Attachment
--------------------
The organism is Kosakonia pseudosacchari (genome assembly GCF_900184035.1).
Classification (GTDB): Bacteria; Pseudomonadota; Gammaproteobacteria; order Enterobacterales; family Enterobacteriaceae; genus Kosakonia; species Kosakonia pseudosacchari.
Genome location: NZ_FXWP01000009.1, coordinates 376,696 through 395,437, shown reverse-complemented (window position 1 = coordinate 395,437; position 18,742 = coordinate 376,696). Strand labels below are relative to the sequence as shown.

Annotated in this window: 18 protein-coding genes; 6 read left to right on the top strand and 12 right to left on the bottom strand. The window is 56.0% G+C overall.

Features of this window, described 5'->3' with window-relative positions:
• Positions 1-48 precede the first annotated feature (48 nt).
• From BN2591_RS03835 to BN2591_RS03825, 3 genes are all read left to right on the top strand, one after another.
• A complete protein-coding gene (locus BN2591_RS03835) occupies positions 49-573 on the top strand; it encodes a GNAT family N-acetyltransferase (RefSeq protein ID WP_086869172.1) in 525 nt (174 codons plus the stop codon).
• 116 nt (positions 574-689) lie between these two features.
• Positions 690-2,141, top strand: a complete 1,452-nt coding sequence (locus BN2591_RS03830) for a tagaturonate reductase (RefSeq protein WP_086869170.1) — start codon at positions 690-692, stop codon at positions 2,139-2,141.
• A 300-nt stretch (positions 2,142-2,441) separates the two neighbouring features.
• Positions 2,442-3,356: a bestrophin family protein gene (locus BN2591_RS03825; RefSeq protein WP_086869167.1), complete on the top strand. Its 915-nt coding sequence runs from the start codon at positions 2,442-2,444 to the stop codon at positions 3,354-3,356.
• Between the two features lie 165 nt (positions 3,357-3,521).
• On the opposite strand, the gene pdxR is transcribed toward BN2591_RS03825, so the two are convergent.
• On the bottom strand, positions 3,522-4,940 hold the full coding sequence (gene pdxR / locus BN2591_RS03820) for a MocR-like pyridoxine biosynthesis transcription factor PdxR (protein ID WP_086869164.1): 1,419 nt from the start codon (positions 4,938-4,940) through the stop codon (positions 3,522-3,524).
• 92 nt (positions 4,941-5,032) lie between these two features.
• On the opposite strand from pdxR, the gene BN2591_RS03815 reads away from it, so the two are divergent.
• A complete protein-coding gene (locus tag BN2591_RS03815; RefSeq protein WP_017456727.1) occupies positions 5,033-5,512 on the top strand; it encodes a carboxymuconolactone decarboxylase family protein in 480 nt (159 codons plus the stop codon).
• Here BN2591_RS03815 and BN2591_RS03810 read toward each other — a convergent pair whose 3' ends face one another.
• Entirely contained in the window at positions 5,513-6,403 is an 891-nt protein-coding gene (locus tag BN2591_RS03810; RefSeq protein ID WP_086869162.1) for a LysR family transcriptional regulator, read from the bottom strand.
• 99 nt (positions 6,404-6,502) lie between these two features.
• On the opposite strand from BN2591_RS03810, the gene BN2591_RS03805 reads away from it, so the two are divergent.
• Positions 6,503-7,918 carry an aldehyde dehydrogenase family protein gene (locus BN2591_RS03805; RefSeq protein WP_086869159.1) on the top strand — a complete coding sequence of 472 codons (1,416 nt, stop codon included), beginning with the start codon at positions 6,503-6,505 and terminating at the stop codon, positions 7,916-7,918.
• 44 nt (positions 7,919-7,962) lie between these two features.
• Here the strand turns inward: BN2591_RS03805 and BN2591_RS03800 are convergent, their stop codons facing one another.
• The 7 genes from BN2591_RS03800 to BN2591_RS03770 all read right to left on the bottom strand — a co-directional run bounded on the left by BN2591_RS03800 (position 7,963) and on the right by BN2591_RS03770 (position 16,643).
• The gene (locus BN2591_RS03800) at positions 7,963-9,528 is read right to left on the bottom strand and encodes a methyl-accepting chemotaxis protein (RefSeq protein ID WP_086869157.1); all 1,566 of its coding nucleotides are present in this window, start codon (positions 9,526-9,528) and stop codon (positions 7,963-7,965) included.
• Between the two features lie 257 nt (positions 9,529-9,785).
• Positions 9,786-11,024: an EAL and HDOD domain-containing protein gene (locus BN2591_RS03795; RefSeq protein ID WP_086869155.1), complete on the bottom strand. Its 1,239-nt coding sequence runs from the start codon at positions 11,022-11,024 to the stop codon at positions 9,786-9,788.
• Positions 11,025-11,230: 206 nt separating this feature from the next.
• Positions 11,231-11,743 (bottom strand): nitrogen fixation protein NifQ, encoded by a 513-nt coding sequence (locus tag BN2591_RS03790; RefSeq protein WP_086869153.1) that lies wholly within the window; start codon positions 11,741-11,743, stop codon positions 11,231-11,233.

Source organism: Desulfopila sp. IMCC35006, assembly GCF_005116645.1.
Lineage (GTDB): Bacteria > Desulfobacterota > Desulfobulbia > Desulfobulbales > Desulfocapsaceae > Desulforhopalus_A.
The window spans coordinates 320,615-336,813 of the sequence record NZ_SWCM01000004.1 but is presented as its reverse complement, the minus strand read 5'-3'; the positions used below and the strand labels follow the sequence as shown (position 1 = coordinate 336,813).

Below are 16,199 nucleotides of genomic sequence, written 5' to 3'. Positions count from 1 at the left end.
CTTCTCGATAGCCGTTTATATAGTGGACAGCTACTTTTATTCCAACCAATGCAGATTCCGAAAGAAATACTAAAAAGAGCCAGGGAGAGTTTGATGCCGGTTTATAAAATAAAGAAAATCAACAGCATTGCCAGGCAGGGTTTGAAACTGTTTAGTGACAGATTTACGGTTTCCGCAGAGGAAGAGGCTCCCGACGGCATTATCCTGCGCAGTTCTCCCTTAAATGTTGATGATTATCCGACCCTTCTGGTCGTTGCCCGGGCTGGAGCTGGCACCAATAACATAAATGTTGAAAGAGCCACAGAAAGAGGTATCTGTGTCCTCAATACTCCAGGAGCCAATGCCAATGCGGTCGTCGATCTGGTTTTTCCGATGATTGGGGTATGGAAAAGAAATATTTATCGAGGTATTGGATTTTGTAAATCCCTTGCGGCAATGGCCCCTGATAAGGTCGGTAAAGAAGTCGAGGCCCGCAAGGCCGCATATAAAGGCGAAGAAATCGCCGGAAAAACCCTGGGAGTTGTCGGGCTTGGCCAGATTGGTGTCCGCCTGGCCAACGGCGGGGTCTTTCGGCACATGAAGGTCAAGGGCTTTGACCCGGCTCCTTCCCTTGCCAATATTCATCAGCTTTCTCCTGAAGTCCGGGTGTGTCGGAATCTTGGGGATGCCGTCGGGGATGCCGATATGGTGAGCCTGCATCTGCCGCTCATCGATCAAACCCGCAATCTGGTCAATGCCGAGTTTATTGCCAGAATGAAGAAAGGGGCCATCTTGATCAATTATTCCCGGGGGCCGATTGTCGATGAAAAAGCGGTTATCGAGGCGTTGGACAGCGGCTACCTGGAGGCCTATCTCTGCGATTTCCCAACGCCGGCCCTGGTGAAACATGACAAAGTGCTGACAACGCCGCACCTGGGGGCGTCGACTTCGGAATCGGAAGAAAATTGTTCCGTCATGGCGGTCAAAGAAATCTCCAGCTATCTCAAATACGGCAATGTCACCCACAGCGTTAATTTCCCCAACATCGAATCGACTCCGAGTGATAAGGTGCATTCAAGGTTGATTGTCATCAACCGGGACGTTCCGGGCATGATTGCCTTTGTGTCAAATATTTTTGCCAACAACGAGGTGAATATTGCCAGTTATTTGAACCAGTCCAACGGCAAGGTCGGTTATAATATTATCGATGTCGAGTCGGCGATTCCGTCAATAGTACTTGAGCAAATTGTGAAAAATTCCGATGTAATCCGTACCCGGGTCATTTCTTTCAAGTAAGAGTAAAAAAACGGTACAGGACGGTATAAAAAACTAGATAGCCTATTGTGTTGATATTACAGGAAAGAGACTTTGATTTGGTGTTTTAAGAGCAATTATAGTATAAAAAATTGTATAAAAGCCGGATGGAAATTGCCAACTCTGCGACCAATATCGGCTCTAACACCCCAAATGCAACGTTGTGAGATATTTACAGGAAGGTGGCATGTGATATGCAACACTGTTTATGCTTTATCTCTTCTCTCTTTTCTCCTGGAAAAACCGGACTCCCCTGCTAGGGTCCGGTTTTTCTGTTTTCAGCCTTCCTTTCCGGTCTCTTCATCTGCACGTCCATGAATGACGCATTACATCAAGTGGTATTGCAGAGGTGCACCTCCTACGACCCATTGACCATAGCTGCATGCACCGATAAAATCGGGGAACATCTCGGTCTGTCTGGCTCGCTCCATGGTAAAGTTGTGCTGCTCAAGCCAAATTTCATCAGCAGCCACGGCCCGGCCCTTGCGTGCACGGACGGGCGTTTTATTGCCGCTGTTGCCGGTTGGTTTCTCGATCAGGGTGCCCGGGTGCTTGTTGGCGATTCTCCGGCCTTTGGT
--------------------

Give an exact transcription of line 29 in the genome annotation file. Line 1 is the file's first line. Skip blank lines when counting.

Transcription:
• Positions 9,786-11,024: an EAL and HDOD domain-containing protein gene (locus BN2591_RS03795; RefSeq protein ID WP_086869155.1), complete on the bottom strand. Its 1,239-nt coding sequence runs from the start codon at positions 11,022-11,024 to the stop codon at positions 9,786-9,788.